Despite the economy, sales executives see factors that could translate into upfront gains. They point to high commercial retention, which translates into better ratings using the new C3 ratings that measure commercial viewing during live broadcasts and three days of playback using digital video recorders.
“We found that those numbers have been very good for us,” said Howard Levy, executive VP at Disney-ABC Domestic Television.
Bob Cesa, executive VP for advertising sales at Twentieth Television, said there were signs the market is still healthy. Relatively few advertisers have taken their options to give back ads they agreed to buy in last year’s upfront.
“Options are going to be in line with what I would expect to be normal for the third quarter,” Mr. Cesa said. “There are fewer ratings points in the market because of the erosion. When you add all those things together, and the economy’s still pretty strong, we should do well.”
Syndication has not been immune to erosion, with some court shows, entertainment magazines and off-net sitcoms showing significant drops, Mr. Barrington said. But a number of shows are bucking the trend, including “Inside Edition,” “Jeopardy!,” “Judge Judy,” “Rachael Ray” and “Sex in the City.”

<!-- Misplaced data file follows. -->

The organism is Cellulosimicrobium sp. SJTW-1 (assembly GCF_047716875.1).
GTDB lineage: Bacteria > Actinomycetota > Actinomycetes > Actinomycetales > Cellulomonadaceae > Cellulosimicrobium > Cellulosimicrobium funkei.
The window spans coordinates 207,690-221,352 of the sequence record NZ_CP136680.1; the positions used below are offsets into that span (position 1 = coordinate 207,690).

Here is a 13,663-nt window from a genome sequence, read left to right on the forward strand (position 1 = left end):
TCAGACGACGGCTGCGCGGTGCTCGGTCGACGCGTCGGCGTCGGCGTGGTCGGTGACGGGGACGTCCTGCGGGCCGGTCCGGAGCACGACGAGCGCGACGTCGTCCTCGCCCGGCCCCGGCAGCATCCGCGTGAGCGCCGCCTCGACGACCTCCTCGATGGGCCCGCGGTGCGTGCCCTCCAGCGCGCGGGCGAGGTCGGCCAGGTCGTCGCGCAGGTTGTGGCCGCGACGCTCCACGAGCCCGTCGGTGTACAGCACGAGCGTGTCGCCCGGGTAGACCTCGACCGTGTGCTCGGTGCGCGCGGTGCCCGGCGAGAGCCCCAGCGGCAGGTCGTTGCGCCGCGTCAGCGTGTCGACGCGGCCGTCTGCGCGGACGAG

Last year’s new off-net comedy “Two and a Half Men” “has had a great run,” and “TMZ” is “moving in the right direction,” he said.
Of the new shows, Mr. Dundas noted that Warner Bros.’ talk show “Bonnie Hunt” could serve as an effective companion to “Ellen.”
“In the six years I’ve been here, we haven’t had this type of momentum behind a new show launch,” Mr. Teicher said.
He expects Ms. Hunt’s show to be open to product integration, as are the syndicator’s other shows, “Ellen” and “Tyra Banks.”
At Disney, Mr. Levy is excited about the new weekend hour “Wizard’s First Rule.”
“We harken it back to the days when syndication had huge successes on the weekend with new programming,” he said. “There was ‘Star Trek,’ there was ‘Xena,’ there was ‘Hercules.’”
Period Piece
Since it’s a period piece, it will be difficult to integrate products into the show, Mr. Levy said. “There are ways we can do some tie-ins.”
At Twentieth, adding “Tyler Perry’s House of Payne” to its roster means “we’re stronger now in the African American market,” Mr. Cesa said.
The syndicator also picked up ad sales for “South Park,” giving it a number of shows that skew young and male, including “Family Guy” and “House of Payne.”
The excitement at NBC is over the new half-hour version of “Deal or No Deal.”
With host Howie Mandel, the banker, the models and the money, “‘Deal’ is an exciting opportunity for our stations and our clients,” said Donna Kerin, VP of advertiser and media sales at NBC Universal Domestic TV Distribution.
Ms. Kerin said product integration is an important part of NBC’s pitch for the syndicated show.
NBC Universal’s broadcast network unveiled its prime-time schedule last month, so during upfront week the company will instead be putting on a show designed to highlight all of its divisions for ad buyers. “It’s great for us. We’re going to have a presence there with Nancy O’Dell [host of ‘Access Hollywood’], and ‘Deal or No Deal’ will obviously be a highlight for us,” Ms. Kerin said.